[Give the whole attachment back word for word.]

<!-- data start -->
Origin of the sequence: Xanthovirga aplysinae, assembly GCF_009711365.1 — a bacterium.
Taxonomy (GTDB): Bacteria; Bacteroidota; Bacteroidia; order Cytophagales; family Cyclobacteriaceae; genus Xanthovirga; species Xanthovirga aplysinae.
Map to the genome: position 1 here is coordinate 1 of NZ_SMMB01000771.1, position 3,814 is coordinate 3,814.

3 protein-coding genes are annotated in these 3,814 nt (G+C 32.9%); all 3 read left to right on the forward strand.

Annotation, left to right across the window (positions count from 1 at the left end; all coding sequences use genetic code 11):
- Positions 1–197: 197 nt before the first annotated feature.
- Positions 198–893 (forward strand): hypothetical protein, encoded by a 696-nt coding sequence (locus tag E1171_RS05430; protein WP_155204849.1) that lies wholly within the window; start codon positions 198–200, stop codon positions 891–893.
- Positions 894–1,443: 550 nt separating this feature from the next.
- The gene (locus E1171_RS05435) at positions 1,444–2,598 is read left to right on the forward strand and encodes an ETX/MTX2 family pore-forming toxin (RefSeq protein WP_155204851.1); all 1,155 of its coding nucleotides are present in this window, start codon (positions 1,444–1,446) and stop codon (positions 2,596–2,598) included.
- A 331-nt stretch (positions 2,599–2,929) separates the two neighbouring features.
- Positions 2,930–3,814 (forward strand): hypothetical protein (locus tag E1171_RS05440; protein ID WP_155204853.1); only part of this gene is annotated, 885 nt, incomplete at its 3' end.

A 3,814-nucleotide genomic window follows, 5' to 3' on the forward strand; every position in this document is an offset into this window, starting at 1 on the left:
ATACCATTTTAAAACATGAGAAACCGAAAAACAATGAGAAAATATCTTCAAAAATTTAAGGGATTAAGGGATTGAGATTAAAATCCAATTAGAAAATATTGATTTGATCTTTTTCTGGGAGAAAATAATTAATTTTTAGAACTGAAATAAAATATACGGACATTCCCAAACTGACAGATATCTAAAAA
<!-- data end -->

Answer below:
Origin of the sequence: Xanthovirga aplysinae, assembly GCF_009711365.1 — a bacterium.
Taxonomy (GTDB): Bacteria; Bacteroidota; Bacteroidia; order Cytophagales; family Cyclobacteriaceae; genus Xanthovirga; species Xanthovirga aplysinae.
Map to the genome: position 1 here is coordinate 1 of NZ_SMMB01000771.1, position 3,814 is coordinate 3,814.

3 protein-coding genes are annotated in these 3,814 nt (G+C 32.9%); all 3 read left to right on the forward strand.

Annotation, left to right across the window (positions count from 1 at the left end; all coding sequences use genetic code 11):
- Positions 1–197: 197 nt before the first annotated feature.
- Positions 198–893 (forward strand): hypothetical protein, encoded by a 696-nt coding sequence (locus tag E1171_RS05430; protein WP_155204849.1) that lies wholly within the window; start codon positions 198–200, stop codon positions 891–893.
- Positions 894–1,443: 550 nt separating this feature from the next.
- The gene (locus E1171_RS05435) at positions 1,444–2,598 is read left to right on the forward strand and encodes an ETX/MTX2 family pore-forming toxin (RefSeq protein WP_155204851.1); all 1,155 of its coding nucleotides are present in this window, start codon (positions 1,444–1,446) and stop codon (positions 2,596–2,598) included.
- A 331-nt stretch (positions 2,599–2,929) separates the two neighbouring features.
- Positions 2,930–3,814 (forward strand): hypothetical protein (locus tag E1171_RS05440; protein ID WP_155204853.1); only part of this gene is annotated, 885 nt, incomplete at its 3' end.

A 3,814-nucleotide genomic window follows, 5' to 3' on the forward strand; every position in this document is an offset into this window, starting at 1 on the left:
ATACCATTTTAAAACATGAGAAACCGAAAAACAATGAGAAAATATCTTCAAAAATTTAAGGGATTAAGGGATTGAGATTAAAATCCAATTAGAAAATATTGATTTGATCTTTTTCTGGGAGAAAATAATTAATTTTTAGAACTGAAATAAAATATACGGACATTCCCAAACTGACAGATATCTAAAAA